If you’re a first-time visitor to Crufts, you probably already realise that you’re looking at a long and busy day out with much of it spent on your feet and a lot to see and do when you get there.
The Crufts doors open just after 8am and don’t close until 6.30pm, and whilst many people bow out way before closing out of sheer exhaustion, you certainly won’t run out of things to see and do there if you do intend to really get your money’s worth and spend the whole day at the NEC.
However, taking too much stuff with you that you don’t need and that just weighs you down or slows you down can really affect your comfort on the day, and wear you out faster too.
Whether that turns out to be a pair of shoes that you thought were comfortable but that you can’t stand to continue on by lunchtime or too many flimsy shopping bags cutting into your palms, the smallest things can really affect how much you enjoy your time at Crufts, and of course, you might not find out what they are until it’s too late!
There is a compromise to be had between ensuring you don’t forget something that you’ll really wish you had on the day, and not carrying any more than you need to… But if you’ve never been to Crufts before and have a list of things you think you might need but can’t decide on, this article will tell you five things you’ll definitely want to leave at home. Read on to learn what not to take to Crufts 2020.
First of all, if you’ve never been to Crufts before you might well assume that if there was anywhere you could take your own dog to, this would surely be it… But this is not true!
The general public can’t take their own pet dogs to Crufts, and only registered assistance dogs, and dogs that are competing or otherwise formally invited are permitted into the NEC arena. If you turn up with your dog on the day, you, and they, will be turned away.
Also, your dog would be a massive inconvenience to you anyway, and they probably won’t enjoy the day-long crowds.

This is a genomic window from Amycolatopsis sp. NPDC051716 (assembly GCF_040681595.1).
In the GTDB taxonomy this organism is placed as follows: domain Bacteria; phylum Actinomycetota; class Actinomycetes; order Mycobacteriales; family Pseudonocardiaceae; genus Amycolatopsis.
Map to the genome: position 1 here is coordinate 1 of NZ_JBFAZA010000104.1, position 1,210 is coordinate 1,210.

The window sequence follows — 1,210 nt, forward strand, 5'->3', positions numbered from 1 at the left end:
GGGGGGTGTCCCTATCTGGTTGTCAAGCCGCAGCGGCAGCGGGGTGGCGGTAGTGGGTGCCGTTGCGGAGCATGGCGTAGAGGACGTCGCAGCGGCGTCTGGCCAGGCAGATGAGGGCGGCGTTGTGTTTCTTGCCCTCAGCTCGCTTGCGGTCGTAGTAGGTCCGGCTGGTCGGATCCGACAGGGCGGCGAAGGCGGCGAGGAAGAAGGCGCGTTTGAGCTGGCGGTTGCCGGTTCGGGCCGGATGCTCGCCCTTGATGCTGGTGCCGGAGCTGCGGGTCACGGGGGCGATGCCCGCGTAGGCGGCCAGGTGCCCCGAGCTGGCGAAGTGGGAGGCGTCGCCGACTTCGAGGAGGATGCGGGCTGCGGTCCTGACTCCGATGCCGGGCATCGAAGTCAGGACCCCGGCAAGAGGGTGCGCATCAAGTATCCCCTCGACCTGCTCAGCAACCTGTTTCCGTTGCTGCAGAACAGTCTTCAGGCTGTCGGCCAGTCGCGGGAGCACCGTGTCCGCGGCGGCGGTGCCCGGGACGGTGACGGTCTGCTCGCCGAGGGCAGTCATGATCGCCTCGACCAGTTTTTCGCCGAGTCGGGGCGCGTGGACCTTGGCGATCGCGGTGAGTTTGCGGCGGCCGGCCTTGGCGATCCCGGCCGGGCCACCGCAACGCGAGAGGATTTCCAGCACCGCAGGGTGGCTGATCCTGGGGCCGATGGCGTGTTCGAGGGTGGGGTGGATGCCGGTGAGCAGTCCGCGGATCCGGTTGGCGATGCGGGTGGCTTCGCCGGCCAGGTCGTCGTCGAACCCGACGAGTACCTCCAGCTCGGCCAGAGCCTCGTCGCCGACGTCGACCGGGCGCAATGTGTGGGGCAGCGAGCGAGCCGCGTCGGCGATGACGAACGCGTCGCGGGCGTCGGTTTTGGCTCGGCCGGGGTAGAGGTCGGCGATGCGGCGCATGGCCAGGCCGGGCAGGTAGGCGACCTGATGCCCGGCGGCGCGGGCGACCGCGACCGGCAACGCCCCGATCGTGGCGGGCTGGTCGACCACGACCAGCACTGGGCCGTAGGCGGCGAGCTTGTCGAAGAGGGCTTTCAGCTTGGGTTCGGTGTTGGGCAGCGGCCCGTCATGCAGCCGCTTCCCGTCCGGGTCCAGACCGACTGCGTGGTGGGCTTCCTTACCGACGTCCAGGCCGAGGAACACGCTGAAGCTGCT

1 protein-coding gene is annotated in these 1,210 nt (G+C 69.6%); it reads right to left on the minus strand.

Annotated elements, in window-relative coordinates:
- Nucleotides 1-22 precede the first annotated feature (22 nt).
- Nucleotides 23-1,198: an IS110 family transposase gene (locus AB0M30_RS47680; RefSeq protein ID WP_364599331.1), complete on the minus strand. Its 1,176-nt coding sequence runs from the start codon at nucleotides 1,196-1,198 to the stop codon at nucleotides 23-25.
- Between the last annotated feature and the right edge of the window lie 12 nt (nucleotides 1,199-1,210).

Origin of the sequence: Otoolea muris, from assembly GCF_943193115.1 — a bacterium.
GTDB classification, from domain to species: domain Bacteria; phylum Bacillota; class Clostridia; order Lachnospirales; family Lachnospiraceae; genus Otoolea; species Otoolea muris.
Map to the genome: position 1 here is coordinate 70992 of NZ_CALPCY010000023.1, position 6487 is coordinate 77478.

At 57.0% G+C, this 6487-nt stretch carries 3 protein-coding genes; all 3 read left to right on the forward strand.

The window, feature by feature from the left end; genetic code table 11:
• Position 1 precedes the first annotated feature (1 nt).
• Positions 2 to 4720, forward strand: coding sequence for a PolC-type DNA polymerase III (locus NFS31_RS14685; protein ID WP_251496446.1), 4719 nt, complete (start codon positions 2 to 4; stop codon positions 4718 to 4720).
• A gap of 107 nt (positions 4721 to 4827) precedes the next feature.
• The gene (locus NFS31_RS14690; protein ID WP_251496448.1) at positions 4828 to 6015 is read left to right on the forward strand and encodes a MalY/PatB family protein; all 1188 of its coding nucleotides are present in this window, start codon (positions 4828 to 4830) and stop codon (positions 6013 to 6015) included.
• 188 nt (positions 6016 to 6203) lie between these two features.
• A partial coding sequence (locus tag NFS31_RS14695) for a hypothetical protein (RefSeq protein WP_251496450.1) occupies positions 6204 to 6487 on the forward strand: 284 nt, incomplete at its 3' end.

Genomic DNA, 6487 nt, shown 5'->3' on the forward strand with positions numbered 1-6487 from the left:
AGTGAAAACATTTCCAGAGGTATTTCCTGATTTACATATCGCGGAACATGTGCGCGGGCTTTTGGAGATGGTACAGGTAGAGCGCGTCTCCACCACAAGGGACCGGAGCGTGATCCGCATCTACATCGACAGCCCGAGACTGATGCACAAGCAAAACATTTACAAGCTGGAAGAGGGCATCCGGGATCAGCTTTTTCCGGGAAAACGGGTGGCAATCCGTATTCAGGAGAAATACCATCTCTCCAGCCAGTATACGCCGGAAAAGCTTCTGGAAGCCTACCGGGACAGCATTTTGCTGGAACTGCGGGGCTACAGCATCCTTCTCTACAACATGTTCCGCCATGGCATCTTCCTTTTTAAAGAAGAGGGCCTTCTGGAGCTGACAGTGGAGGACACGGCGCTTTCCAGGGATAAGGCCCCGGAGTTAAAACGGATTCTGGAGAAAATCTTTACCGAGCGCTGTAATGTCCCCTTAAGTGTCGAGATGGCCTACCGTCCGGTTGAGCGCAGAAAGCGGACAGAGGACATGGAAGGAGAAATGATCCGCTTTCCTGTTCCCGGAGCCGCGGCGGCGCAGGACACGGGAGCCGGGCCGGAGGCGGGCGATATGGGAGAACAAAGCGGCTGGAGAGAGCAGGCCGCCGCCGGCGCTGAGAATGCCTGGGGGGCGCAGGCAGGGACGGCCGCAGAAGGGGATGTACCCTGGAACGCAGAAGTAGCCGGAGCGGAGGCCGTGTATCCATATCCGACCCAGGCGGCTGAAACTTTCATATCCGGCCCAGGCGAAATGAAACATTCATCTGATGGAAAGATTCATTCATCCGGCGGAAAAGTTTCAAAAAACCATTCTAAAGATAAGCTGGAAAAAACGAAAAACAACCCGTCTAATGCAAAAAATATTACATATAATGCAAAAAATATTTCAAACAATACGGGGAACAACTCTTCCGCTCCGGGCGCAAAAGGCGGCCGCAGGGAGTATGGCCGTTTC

Whilst March (when Crufts is held) is hardly the warmest month of the year, the NEC itself is very warm, and even more so when it is full of tens of thousands of dogs and people.
The arena seating areas in particular can be uncomfortably warm, when you add in the hot lights and walking around all day, you are not going to be chilly.
This means that a big, heavy coat or thick jumper will soon make you uncomfortably hot, and be bulky and inconvenient to carry. Try to stick to lighter layers you can stow away easily when you get inside, or leave bulkier clothing at the cloakroom until you leave.
Whilst the dogs themselves at Crufts might look like they spend more time at the hairdressers than the average couture model (and quite possibly do) Crufts is not a fashion show for people! Competing exhibitors and judges tend to dress smartly and often stylishly in the ring, but even among them, you’ll notice a theme of sensible, sturdy shoes and outfits.
Crufts is absolutely not the place to wear your best gear, high heels or even flashiest trainers; you’ll get them in a mess, they might not be comfortable all day, and they’re apt to get covered in dog slobber and hair.
Pay particular attention to picking out sensible shoes, as you might easily walk 8-10 miles just within the NEC if you’re at the show all day.
It is fair to say that the NEC is well served with parking, but even so, this is apt to be full or almost full for Crufts, unless you book a space in advance. Even if you do get a space, car parking at the NEC during Crufts is incredibly expensive, and you might be amazed (and dismayed) at how far your car is from the entrance.
Some of the more distant car parks do run a shuttle bus service to and from the NEC arena; but these waste time waiting for them and in transit, so they’re not really ideal if your plan for taking the car was to pop back to it throughout the day to offload shopping and so on.
Anyone who is not 100% up for it
Finally, if you’re going to Crufts with a friend or family member, make sure they’re as enthused about going as you are; anyone who is a bit reluctant or who is only going along to humour you is not going to enjoy their day, and won’t be much fun after the first couple of hours either.
Plenty of people go to Crufts on their own and it is as a whole very friendly and social, and many areas of the country are also served by bus company tours to the event, which many people often go on unaccompanied.